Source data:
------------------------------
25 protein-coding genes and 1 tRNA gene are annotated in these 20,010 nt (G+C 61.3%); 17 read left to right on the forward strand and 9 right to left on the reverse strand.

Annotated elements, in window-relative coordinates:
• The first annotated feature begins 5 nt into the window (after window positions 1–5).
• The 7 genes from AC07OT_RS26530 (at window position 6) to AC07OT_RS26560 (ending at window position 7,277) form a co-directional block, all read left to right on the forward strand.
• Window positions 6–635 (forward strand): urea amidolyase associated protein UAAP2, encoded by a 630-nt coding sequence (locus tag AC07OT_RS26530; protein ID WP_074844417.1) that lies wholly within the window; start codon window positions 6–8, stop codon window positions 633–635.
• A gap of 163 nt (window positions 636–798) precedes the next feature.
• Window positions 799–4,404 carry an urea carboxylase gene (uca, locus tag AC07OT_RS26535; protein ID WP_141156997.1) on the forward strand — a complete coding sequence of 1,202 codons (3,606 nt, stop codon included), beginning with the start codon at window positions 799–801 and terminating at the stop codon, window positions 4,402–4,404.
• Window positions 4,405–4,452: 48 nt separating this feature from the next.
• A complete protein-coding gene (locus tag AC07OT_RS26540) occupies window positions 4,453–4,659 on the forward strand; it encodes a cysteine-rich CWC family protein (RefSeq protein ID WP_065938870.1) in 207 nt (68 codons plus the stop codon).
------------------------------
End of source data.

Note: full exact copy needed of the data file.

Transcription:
25 protein-coding genes and 1 tRNA gene are annotated in these 20,010 nt (G+C 61.3%); 17 read left to right on the forward strand and 9 right to left on the reverse strand.

Annotated elements, in window-relative coordinates:
• The first annotated feature begins 5 nt into the window (after window positions 1–5).
• The 7 genes from AC07OT_RS26530 (at window position 6) to AC07OT_RS26560 (ending at window position 7,277) form a co-directional block, all read left to right on the forward strand.
• Window positions 6–635 (forward strand): urea amidolyase associated protein UAAP2, encoded by a 630-nt coding sequence (locus tag AC07OT_RS26530; protein ID WP_074844417.1) that lies wholly within the window; start codon window positions 6–8, stop codon window positions 633–635.
• A gap of 163 nt (window positions 636–798) precedes the next feature.
• Window positions 799–4,404 carry an urea carboxylase gene (uca, locus tag AC07OT_RS26535; protein ID WP_141156997.1) on the forward strand — a complete coding sequence of 1,202 codons (3,606 nt, stop codon included), beginning with the start codon at window positions 799–801 and terminating at the stop codon, window positions 4,402–4,404.
• Window positions 4,405–4,452: 48 nt separating this feature from the next.
• A complete protein-coding gene (locus tag AC07OT_RS26540) occupies window positions 4,453–4,659 on the forward strand; it encodes a cysteine-rich CWC family protein (RefSeq protein ID WP_065938870.1) in 207 nt (68 codons plus the stop codon).